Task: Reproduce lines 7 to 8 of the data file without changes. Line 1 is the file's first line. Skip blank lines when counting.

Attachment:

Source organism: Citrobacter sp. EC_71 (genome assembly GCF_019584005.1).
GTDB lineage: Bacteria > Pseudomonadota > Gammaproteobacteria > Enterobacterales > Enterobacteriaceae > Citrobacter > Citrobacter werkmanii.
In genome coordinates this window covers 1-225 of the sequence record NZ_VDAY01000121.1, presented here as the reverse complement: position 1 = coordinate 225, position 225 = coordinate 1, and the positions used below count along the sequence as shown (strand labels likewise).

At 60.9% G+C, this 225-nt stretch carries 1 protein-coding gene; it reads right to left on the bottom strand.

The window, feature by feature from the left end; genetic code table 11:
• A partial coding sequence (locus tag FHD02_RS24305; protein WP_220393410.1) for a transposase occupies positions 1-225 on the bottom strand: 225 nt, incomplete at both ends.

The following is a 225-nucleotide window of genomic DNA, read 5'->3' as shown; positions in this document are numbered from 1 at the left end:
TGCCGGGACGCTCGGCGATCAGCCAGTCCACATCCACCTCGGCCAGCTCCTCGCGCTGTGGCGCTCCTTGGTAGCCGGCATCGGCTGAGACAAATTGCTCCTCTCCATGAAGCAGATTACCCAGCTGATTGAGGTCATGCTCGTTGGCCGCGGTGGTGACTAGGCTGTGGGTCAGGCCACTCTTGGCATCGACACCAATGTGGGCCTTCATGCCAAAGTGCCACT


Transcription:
The following is a 225-nucleotide window of genomic DNA, read 5'->3' as shown; positions in this document are numbered from 1 at the left end:
TGCCGGGACGCTCGGCGATCAGCCAGTCCACATCCACCTCGGCCAGCTCCTCGCGCTGTGGCGCTCCTTGGTAGCCGGCATCGGCTGAGACAAATTGCTCCTCTCCATGAAGCAGATTACCCAGCTGATTGAGGTCATGCTCGTTGGCCGCGGTGGTGACTAGGCTGTGGGTCAGGCCACTCTTGGCATCGACACCAATGTGGGCCTTCATGCCAAAGTGCCACT